Brow Lift & Forehead LiftConveniently located to serve Fairhope and Mobile, Alabama

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The forehead-brow lift operation can be performed alone, with eyelid surgery, or with a facelift. The forehead-brow lift is an important component of facial rejuvenation procedures in most individuals over the age of 50. The operation is designed to correct sagging eyebrows, to lift heavy brow skin that hoods the upper eyelids, and to correct the deep wrinkles between the eyes and on the forehead. It can also be very beneficial in younger patients who have congenital or early descent of the brows. It may also be an essential component of operations to correct the upper eyelids since a significant portion of upper lid complaints may be due to the heavy brow skin that has descended onto the upper lid, a problem not correctable by operation on the upper lids alone.

If fingers on the forehead gently pulling the eyebrows up corrects the heaviness in the upper lids and provides a more youthful appearance, the patient is likely a candidate for a brow lift. In the glabella (between the eyes) the deep vertical creases are caused by the corrugator muscles and transverse wrinkles are caused by the procerus muscle. The transverse creases in the forehead are caused by the frontalis muscle fighting the procerus and corrugator. Long term activity leads to deep wrinkles that are always present. These muscles can be treated with Botox® but are best addressed by muscle division during the operation.

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The brow lift is an outpatient procedure which can be done with intravenous sedation and local anesthetic or general anesthesia. In an open brow lift, the incision typically extends from the top of one ear across the hair-bearing scalp to the top of the opposite ear. Hair will mask the scar but the hairline is elevated and hair loss may occur, temporarily or permanently. In male patients with thinning hair and in patients of either sex with high foreheads, the incisions can be modified to the junction of the hair-bearing scalp and forehead skin. This prevents pulling the hairline back but a fine scar may be visible, especially if the patient wears their hair back or suffers hair loss. If a facelift is also being performed, the incisions are designed to join. In male patients without a hairline, direct excision of skin above the eyebrows or in a wrinkle can be completed. In a lateral brow lift, an incision in the lateral brow allows for release of the attachments of the brow, removal of undesired muscle, and limited removal of skin.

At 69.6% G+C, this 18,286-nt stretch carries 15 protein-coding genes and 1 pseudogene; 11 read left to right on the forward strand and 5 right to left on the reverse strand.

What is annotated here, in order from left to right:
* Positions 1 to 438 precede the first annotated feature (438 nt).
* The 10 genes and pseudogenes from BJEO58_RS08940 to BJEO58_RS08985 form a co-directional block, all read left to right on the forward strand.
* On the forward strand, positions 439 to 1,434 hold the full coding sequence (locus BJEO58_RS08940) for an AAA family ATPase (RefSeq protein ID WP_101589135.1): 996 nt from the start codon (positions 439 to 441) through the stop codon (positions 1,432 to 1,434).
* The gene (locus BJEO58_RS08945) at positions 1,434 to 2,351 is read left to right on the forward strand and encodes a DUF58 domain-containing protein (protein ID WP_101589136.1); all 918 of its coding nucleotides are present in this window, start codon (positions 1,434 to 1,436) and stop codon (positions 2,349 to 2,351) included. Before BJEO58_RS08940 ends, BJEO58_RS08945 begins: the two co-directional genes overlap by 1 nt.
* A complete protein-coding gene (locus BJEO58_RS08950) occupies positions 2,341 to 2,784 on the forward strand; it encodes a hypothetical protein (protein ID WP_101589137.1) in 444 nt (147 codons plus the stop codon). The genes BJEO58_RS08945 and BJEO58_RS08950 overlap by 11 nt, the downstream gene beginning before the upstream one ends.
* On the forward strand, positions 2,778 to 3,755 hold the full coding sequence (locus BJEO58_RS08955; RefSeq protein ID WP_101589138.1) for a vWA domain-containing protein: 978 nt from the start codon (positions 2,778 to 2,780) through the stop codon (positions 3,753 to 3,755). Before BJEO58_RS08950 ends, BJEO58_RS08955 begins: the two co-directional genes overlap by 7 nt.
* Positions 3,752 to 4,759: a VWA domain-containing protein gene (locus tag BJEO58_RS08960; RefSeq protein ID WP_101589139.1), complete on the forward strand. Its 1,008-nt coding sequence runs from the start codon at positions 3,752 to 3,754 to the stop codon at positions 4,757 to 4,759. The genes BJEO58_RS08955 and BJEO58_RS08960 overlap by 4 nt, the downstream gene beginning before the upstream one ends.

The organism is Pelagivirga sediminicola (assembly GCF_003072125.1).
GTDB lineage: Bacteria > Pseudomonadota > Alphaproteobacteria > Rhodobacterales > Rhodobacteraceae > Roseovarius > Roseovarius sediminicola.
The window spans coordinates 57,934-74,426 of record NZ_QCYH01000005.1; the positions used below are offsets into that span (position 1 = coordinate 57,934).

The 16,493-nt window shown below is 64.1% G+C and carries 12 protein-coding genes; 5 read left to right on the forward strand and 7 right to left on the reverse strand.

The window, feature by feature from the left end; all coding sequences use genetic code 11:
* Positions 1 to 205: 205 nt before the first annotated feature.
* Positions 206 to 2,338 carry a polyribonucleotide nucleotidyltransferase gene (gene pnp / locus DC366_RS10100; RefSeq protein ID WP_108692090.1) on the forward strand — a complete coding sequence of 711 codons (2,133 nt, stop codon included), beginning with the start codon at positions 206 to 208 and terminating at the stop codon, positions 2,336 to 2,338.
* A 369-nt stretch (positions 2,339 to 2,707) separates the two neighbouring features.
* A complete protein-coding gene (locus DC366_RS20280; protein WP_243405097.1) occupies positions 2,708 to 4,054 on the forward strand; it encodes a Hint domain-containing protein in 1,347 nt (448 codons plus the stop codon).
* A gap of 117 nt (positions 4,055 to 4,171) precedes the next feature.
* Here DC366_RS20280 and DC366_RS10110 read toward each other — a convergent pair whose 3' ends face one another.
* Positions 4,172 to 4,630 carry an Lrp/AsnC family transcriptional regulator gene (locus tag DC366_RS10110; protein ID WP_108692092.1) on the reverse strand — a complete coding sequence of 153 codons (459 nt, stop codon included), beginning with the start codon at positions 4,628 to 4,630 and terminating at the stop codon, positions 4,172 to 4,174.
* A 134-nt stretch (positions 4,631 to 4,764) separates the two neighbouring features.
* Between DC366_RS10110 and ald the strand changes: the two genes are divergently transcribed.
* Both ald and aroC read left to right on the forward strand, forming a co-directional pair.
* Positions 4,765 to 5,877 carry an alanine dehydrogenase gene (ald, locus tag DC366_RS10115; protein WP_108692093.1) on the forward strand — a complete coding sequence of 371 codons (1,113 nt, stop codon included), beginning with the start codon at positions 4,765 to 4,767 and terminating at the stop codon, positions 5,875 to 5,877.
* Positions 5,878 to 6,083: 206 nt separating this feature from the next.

In an endoscopic technique, 3- 5 small incisions are used to insert instruments and a camera to complete the dissection.

After the incision is made by one of the previously discussed approaches, the brow is detached from its insertion to the orbit, the corrugator and procerus muscles are almost completely removed, which should correct the wrinkles of the glabella and remove the opposing force of the frontalis muscle which treats transverse forehead wrinkles. Additional strips of frontalis muscle can be removed or disrupted to further treat forehead creases. The forehead skin is then redraped and traction on the scalp and forehead flap will set the desired position of the eyebrows. Suspension rather than skin excision is key in the endoscopic and mini brow lift and is completed with sutures, screws, or absorbable tines. A forehead lift takes approximately 1 – 2 hours.


Following brow lift, the head will usually be dressed with a circumferential dressing for 24 to 48 hours. Pain and discomfort is usually readily controlled with prescribed pain medication. Generally, the swelling will begin to resolve after 3 to 4 days and should not be perceptible to other people after a week to 10 days. It is common to develop a fair amount of bruising around the eyelids or mid face, even when the eyelids are not part of the operation, due to gravity and the laxity of eyelid skin. The stitches or staples are usually removed by the end of the second postoperative week. Activities should be limited for several weeks to limit swelling. Numbness may be present postoperatively but is usually temporary. Thinning of the hair near the incision may occur due to stress on the hair follicles and is almost always temporary.


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